Journal of Computer Chemistry, Japan
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Volume 11 , Issue 2
Showing 1-9 articles out of 9 articles from the selected issue
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  • Yosuke KATAOKA, Yuri YAMADA
    Volume 11 (2012) Issue 2 Pages 81-88
    Released: August 10, 2012
    [Advance publication] Released: June 06, 2012
    JOURNALS FREE ACCESS
    Three-phase equilibrium in argon was obtained based on the thermodynamics of a perfect solid and liquid. The equation of state (EOS) for a perfect solid was previously obtained from the study of a pure substance with spherical molecules. The EOS for a perfect liquid is a van der Waals EOS with suitable coefficients to explain 3-phase equilibrium. The Lennard-Jones parameters for argon are applied to these EOSs. Thep-V-Trelations on the equilibrium lines are comparable with experimental and molecular simulation results. The calculated values of the average potential energy and entropy are also consistent with the simulations.
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  • Amih SAGAN, Shin-ich NAGAOKA, Hiroyuki TERAMAE, Umpei NAGASHIMA
    Volume 11 (2012) Issue 2 Pages 89-92
    Released: August 10, 2012
    [Advance publication] Released: June 06, 2012
    JOURNALS FREE ACCESS
    The nitrogen molecule N2has been regarded as a triple-bonded homonuclear diatomic molecule in many textbooks of physical chemistry. However, the character of the highest occupied molecular orbital HOMO (σ type or π type) is controversial in those textbooks. In this note, using RHF/6–311++G** calculation we show that the HOMO of N2is π type in the region close to the equilibrium (1.0703 Å ). In the region where the bond length is larger than 1.045 Å , the HOMO of N2is not σ type but π type.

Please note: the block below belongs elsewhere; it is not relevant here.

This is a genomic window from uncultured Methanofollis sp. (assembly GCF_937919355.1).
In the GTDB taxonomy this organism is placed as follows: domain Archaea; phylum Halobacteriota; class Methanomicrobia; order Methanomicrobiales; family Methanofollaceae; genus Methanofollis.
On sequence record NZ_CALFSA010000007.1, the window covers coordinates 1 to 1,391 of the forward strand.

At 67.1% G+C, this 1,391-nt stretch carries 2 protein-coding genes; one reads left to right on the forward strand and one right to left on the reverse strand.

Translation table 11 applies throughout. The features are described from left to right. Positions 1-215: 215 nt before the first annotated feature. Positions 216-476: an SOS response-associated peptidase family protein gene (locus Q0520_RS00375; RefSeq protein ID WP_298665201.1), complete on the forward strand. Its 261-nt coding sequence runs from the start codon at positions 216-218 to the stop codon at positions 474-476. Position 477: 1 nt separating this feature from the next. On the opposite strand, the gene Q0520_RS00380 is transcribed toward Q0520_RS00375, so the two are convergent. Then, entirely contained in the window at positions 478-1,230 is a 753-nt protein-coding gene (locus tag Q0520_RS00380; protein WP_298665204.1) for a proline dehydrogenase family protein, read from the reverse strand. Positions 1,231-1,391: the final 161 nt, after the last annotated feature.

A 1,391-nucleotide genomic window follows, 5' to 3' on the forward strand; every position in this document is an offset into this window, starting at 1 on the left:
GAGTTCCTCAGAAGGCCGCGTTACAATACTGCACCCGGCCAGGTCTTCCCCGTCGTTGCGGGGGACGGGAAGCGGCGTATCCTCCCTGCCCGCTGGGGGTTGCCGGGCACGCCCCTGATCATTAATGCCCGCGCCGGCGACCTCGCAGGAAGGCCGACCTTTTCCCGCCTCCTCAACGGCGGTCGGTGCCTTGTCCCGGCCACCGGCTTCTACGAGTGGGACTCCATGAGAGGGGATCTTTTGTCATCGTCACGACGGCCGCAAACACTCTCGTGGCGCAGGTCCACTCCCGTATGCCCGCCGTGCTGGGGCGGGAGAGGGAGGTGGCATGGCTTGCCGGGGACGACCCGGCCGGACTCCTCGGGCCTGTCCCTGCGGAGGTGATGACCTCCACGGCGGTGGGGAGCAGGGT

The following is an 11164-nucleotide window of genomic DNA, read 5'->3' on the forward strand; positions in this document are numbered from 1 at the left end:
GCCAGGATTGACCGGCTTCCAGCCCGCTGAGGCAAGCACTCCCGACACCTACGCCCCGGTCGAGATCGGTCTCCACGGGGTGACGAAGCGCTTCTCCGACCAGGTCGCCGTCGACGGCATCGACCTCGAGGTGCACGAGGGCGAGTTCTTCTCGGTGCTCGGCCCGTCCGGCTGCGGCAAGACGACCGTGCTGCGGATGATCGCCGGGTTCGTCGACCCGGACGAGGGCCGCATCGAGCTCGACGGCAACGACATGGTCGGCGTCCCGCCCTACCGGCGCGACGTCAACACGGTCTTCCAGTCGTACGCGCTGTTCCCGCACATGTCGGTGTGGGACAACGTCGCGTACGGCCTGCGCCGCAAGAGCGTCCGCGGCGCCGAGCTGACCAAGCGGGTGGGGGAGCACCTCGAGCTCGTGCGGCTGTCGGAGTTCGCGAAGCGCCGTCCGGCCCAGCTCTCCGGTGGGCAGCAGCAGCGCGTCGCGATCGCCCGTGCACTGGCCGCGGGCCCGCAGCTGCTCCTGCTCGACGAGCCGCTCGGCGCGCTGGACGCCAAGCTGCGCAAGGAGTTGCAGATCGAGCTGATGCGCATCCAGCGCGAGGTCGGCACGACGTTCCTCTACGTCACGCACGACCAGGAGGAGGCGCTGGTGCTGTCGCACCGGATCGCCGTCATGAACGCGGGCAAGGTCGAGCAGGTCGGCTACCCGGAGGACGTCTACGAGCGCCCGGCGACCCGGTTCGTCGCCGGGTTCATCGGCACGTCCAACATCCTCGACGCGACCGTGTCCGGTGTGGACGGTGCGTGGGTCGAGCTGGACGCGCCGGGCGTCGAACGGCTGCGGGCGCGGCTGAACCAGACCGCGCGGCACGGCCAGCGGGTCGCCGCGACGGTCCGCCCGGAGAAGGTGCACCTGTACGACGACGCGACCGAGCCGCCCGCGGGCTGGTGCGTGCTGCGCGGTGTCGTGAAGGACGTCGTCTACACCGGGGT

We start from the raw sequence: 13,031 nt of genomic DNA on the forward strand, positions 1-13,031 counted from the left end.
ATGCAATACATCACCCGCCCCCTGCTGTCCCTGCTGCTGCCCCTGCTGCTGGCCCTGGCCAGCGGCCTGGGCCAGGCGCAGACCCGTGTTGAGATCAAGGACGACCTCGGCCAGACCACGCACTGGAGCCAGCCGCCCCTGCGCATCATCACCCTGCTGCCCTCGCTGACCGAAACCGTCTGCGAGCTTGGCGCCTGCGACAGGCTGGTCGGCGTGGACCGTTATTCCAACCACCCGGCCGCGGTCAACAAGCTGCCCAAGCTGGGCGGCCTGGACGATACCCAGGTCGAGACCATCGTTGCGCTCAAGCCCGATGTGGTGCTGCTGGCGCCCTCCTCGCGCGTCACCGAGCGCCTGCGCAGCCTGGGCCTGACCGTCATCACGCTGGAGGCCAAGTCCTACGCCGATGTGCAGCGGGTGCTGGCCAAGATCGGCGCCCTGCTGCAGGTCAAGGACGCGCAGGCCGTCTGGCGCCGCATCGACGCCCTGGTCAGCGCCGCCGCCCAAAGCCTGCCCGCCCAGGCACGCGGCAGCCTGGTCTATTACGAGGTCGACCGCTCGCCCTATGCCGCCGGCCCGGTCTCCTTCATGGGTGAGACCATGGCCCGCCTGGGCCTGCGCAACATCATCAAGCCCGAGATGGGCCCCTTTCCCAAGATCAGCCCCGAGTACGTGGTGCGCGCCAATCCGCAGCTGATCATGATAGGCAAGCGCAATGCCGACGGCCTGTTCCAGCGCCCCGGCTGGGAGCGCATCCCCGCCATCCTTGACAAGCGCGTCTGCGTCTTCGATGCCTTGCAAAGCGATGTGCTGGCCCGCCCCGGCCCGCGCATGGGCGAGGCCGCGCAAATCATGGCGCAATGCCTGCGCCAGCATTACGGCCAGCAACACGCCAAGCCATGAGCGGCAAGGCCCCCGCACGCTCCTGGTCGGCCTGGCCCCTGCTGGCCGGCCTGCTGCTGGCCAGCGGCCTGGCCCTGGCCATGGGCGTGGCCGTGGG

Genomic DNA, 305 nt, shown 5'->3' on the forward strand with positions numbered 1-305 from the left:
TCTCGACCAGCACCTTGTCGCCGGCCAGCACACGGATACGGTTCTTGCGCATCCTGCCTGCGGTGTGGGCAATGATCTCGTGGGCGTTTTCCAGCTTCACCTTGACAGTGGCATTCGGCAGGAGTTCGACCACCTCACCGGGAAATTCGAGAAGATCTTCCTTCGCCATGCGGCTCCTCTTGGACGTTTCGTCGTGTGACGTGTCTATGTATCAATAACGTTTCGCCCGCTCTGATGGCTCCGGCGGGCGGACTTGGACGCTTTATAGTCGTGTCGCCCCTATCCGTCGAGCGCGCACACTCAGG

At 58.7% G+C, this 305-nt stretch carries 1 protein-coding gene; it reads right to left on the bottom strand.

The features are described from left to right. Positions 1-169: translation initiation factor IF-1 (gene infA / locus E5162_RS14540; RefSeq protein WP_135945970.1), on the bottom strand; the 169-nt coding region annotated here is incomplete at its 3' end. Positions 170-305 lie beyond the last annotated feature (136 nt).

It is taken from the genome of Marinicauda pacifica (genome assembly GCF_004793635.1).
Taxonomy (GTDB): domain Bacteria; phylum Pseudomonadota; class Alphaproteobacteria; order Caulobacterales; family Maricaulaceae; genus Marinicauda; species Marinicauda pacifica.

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  • Toru YAGI, Junko KAMBE, Umpei NAGASHIMA, Tomoo AOYAMA
    Volume 11 (2012) Issue 2 Pages 93-97
    Released: August 10, 2012
    [Advance publication] Released: June 06, 2012
    JOURNALS FREE ACCESS
    We observed multi rainbows in the sky of Kihanadai, Miyazaki from E building of the Faculty of Technology, Miyazaki University at 16:18, September 22, 2010. Analyzing digital photos of the multi rainbow, the complicated structure of the multiple primary rainbow was clearly shown with surplus rainbows. The rainbow lays at the edge of the fog in the sky.
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  • Kazuki MORI, Tomohiro KABASHIMA, Satoshi MINAMOTO, Teppei TAMAKI, Kazu ...
    Volume 11 (2012) Issue 2 Pages 98-103
    Released: August 10, 2012
    [Advance publication] Released: June 30, 2012
    JOURNALS FREE ACCESS
    We have developed a supporting program for the molecular dynamics (MD) simulation program, Gromacs. This program, named GISP (Gromacs Input-file Supporting Programs), allows us to make gromacs's input files and to run MD simulation using not command lines but graphical user interface (GUI). In addition, the GISP program can easily analyze the resulting output files after MD simulation. GISP has a good scalability because it is coded by python. We think that GISP is useful for the beginner of MD to start their simulation, and will be good for teachers who want to teach MD simulation in universities or education institutions. The GISP program package will be provided free of charge.